I discovered the Ryokan Collection, the world’s first consortium of luxury ryokans, which are traditional Japanese inns and small luxury hotels. These small, family-run inns, many of them clustered in hot spring towns throughout Japan, have, over the centuries, developed Japan’s special art of hospitality, called omotenashi. Today, there are over 50,000 ryokans throughout Japan that provide this special brand of premium service.

The Ryokan Collection consists of 32 ryokan members, all of them representative Japanese inns that have passed rigorous inspections. This traditional hospitality and Japanese way of meticulous service have been the main reason behind the success of family-run ryokan businesses for centuries.

The service you will find at Ryokans explain why they are an unconventional type of luxury hotel. Delicious home-cooked meals served in a special ritual, friendly staff and relaxing onsen hot springs are the main reasons behind their huge popularity. These traditional inns are usually located far from the big cities, surrounded by rich nature and close to natural hot spring sources, exposing visitors to the unique charms of the various regions in Japan. These are the authentic experiences of the rich culture that the Japanese have nurtured for centuries.I had the pleasure of speaking with Hiroki Fukunaga, the founder and CEO of The Ryokan Collection. You will discover below our discussion of the Japanese art of welcoming at Ryokans.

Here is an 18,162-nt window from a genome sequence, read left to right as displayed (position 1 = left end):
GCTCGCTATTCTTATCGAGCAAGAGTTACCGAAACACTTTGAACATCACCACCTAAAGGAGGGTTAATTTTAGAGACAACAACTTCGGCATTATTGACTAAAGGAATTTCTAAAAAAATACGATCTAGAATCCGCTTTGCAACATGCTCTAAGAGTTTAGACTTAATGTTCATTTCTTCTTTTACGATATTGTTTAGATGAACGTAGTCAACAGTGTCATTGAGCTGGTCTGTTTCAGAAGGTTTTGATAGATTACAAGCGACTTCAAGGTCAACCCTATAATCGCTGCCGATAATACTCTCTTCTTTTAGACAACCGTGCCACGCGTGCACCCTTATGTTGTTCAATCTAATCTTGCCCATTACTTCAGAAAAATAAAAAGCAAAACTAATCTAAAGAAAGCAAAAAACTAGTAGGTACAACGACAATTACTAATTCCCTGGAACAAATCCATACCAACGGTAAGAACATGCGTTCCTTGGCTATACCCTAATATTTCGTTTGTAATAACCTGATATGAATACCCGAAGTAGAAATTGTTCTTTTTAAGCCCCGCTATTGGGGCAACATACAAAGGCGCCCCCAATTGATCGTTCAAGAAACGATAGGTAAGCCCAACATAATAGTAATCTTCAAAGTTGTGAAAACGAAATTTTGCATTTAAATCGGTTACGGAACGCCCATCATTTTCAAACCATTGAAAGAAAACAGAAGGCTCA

Can you describe for us a Japanese Ryokan?

The first Japanese Ryokan was established 1,300 years ago; we have achieved a long history. We have 15 Japanese Ryokans in the cities of our country. The Japanese Ryokans were meant to treat people’s health in the countryside. When you come to visit, the Mother will look after you and take care of you. They prepare meals, they prepare a place to sleep. That is the traditional experience. When you visit the Ryokan, the Mother of the house will look after you. They serve the best of whatever they get for the day, and they serve it for dinner and breakfast.

Most of the Ryokans also have natural hot springs. Natural hot springs are one of the ways local Japanese people choose to relax. We normally go there to look for some nice spring in the countryside; they enjoy natural hot springs. We try to provide this kind of experience to other people around the world. Japanese Ryokans are small establishments in the countryside with natural hot springs, usually in the best place in the region. The difference between these kinds of hotels and hotels in America is that the style is totally different. Sometimes you will see on the threshold of a Japanese house three people sitting on the mat. And you will share the natural hot springs and the public baths with other people, and you can communicate with other people. Also, while you are in the Ryokan, you will wear a yukata (a cotton kimono). So, while there is no dress code for the dinner, you will be expected to wear a yukata.

How does the Japanese art of welcoming compare with the art of welcoming in other cultures?